Doing the Math With Manchester Orchestra

Manchester Orchestra took the stage in San Diego to a packed house at Soma last Wednesday on the tail-end of their North American tour with Cage the Elephant.

Manchester Orchestra kicked off the co-headlining bill with no sign of wear after weeks on the road in support of their new record Simple Math, which opened at No. 8 on the Billboard Rock Albums chart. 

What's immediately evident is that their sound is big, a forceful, stadium-size noise generated by band mates Robert McDowell on guitar, Jonathan Corley on bass, Chris Freeman on keys and just about everything else, and the band's newest member, drummer Tim Very. Beginning their set with brazen riffs and chilling bass tones of "Pride," frontman Andy Hull was deliberate in his execution of courageous vulnerability, wrapped up in dirty Southern Rock. 

That's what this band is known for; it's what has transformed them from an Atlanta indie-rock band  sharing van space with the emo and post-punk legends of their day, like Thrice, Brand New and Kevin Devine. Now, though, Manchester Orchestra have catapulted into mainstream success with songs like the fiercely Weezer-inspired hits like "The Only One" and "Shake it Out," with regular late-night television performances and even a stint sharing the stage with Kings of Leon at Madison Square Garden.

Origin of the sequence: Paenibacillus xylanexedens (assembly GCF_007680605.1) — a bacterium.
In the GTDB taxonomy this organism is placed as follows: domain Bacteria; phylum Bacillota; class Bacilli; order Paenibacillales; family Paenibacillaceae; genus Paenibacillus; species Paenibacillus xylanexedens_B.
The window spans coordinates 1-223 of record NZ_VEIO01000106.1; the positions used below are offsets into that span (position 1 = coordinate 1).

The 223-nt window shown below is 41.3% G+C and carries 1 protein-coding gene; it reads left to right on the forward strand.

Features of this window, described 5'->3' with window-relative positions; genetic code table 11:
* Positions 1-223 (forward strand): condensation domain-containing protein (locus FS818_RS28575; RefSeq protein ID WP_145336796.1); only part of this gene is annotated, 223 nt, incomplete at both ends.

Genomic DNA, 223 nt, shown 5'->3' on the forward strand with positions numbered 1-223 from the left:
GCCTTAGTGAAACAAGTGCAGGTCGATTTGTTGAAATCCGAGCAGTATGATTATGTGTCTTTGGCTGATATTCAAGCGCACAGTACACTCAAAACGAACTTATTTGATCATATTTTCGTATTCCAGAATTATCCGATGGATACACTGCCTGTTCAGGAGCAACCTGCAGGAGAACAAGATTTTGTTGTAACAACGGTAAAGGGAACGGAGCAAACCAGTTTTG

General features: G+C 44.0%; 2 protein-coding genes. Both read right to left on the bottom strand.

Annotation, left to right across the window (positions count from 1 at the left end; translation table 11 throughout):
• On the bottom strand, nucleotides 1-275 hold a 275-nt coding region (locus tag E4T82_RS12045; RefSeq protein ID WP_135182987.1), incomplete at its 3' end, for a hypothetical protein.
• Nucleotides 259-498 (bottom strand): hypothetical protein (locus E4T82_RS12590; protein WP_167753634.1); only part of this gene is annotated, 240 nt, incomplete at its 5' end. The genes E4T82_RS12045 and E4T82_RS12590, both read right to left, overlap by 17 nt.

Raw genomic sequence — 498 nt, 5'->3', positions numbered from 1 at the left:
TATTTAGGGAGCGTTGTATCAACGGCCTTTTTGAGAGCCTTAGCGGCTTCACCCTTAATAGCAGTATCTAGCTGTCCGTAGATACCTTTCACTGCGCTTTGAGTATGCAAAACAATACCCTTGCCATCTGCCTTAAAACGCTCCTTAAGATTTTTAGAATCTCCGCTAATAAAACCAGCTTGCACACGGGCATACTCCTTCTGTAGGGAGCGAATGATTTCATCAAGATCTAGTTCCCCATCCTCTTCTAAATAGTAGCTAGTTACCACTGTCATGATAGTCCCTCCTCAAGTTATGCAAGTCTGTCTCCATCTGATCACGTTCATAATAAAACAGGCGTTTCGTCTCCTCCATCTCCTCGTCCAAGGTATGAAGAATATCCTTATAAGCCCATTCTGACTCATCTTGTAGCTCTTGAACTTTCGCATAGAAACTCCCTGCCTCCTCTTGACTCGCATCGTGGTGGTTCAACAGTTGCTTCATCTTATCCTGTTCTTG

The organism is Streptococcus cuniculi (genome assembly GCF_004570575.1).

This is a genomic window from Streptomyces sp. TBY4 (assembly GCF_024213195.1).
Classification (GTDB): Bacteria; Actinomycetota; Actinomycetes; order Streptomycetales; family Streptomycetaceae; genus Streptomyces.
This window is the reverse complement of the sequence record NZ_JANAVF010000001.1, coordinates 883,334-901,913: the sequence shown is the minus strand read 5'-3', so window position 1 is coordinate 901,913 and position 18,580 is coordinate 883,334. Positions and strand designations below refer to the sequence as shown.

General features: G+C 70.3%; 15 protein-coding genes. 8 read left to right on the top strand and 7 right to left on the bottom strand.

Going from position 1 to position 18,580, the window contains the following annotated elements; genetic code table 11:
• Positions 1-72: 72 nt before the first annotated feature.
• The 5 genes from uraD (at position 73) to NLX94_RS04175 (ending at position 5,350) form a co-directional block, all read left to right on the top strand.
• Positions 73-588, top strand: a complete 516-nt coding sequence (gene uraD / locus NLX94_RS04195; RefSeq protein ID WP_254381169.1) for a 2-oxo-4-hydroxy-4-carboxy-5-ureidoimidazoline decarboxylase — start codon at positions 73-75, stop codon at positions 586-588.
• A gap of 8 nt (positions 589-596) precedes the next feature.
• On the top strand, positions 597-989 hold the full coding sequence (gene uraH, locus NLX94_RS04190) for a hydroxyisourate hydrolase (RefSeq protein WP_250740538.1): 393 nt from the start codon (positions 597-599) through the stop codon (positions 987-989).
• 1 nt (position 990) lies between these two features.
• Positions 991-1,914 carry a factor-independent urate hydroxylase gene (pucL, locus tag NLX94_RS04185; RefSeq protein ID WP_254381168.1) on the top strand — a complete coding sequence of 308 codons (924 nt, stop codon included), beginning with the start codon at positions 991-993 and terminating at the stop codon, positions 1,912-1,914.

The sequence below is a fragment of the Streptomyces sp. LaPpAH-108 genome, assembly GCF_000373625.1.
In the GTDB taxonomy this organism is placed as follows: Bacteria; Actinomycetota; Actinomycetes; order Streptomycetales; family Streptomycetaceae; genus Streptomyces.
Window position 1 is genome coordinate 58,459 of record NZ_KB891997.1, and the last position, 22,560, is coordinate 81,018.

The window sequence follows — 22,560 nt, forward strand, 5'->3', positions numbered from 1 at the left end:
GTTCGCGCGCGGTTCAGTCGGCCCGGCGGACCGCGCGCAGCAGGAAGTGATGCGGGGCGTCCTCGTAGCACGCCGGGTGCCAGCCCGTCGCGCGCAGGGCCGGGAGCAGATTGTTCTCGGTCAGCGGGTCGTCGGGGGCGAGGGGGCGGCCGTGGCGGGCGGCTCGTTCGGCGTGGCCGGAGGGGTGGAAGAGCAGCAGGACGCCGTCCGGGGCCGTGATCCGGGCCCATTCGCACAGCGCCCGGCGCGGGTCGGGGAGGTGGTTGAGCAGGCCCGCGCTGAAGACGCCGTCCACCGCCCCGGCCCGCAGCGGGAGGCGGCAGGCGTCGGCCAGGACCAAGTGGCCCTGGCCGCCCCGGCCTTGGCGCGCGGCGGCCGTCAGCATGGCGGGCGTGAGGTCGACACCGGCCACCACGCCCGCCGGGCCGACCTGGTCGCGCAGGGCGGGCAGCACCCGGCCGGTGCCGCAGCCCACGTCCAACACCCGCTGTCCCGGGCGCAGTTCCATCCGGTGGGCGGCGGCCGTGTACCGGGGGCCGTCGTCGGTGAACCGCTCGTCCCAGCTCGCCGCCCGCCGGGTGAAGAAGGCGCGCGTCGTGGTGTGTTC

Hull quickly changed gears for the next song, a new track called "April Fool," a quick-paced pop rock jam in the vein of the album's theme that Hull described as "a story about a 23-year-old who questions everything from marriage to love to religion to sex." It's that exploration that is penetrative, wrestling with spiritual conflict, desire and philosophical undertones that call for adolescent fist pumps and crowd dives. 

Freeman's staccato keys opened a wildly welcomed "I've Got Friends," off Manchester Orchestra's last record, Mean Everything to Nothing, falling into grizzly guitar solos and a mid-show chant of "Manchester! Manchester!,: which prompted McDowell to tease Hull, encouraging the crowd to chant his name. Hull jokingly responded, saying, "This is an abuse of power!". 

Shifting from some of their earliest songs off "I'm Like a Virgin Losing a Child" juxtaposed with more polished tracks off Simple Math revealed their transformation as a band. From the emotionally charged "I Can Barely Breathe" to the title track "Simple Math" and "Pensacola" it's clear that their existential questioning has led to some serious growth. The formula for their success remains. When asking those questions, their fans will answer. 

Nada Alic runs the San Diego-based music blog Friends With Both Arms and works in artist relations for the nonprofit organization Invisible Children. Follow her updates on Twitter or contact her directly.

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